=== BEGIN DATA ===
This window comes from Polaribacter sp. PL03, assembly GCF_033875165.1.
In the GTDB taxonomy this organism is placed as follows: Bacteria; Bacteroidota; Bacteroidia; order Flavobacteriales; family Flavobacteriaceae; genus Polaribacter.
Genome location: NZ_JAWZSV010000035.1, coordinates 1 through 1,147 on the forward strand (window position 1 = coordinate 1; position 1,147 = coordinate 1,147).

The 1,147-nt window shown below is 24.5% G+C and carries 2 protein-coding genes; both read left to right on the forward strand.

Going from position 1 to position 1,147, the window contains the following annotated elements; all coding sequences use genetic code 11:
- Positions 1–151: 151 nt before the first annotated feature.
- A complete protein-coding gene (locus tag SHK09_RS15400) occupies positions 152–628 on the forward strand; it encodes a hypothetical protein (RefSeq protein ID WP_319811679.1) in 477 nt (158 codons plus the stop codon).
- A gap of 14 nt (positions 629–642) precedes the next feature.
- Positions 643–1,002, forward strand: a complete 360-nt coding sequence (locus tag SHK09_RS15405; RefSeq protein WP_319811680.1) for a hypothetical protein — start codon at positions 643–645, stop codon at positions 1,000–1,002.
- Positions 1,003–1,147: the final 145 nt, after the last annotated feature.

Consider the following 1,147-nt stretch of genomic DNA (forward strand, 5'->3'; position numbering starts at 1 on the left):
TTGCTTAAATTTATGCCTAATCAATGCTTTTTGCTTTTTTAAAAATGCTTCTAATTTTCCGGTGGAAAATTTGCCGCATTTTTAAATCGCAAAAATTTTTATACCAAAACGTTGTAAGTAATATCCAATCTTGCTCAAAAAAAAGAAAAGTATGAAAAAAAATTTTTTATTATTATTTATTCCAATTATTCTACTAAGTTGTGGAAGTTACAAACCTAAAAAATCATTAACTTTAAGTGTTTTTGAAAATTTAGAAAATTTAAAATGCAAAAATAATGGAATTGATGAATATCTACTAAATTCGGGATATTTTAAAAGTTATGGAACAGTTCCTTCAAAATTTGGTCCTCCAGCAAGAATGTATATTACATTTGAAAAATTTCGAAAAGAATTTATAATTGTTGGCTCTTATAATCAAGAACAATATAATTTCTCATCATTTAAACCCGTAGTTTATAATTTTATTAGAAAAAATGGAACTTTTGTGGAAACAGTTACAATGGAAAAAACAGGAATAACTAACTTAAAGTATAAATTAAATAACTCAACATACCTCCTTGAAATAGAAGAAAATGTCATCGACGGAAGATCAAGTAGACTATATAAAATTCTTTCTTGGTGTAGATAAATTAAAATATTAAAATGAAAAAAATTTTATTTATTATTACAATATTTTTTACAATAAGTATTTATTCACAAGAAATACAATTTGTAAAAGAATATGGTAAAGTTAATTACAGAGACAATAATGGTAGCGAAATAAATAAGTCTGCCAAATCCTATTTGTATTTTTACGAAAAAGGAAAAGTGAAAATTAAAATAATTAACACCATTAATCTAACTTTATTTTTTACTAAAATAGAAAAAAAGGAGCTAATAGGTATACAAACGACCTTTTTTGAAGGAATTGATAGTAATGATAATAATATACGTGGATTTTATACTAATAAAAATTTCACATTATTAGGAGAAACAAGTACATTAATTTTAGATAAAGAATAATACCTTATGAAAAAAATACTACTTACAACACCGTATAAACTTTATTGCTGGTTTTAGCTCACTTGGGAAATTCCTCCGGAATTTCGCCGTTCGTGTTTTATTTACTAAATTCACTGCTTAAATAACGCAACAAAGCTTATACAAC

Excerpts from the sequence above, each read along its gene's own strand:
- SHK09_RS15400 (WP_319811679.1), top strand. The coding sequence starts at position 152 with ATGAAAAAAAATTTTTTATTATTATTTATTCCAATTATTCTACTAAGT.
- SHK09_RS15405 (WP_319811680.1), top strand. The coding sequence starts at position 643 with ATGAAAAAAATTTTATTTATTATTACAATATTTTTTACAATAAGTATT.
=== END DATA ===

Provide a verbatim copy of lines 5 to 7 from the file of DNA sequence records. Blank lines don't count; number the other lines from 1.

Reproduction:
Going from position 1 to position 1,147, the window contains the following annotated elements; all coding sequences use genetic code 11:
- Positions 1–151: 151 nt before the first annotated feature.
- A complete protein-coding gene (locus tag SHK09_RS15400) occupies positions 152–628 on the forward strand; it encodes a hypothetical protein (RefSeq protein ID WP_319811679.1) in 477 nt (158 codons plus the stop codon).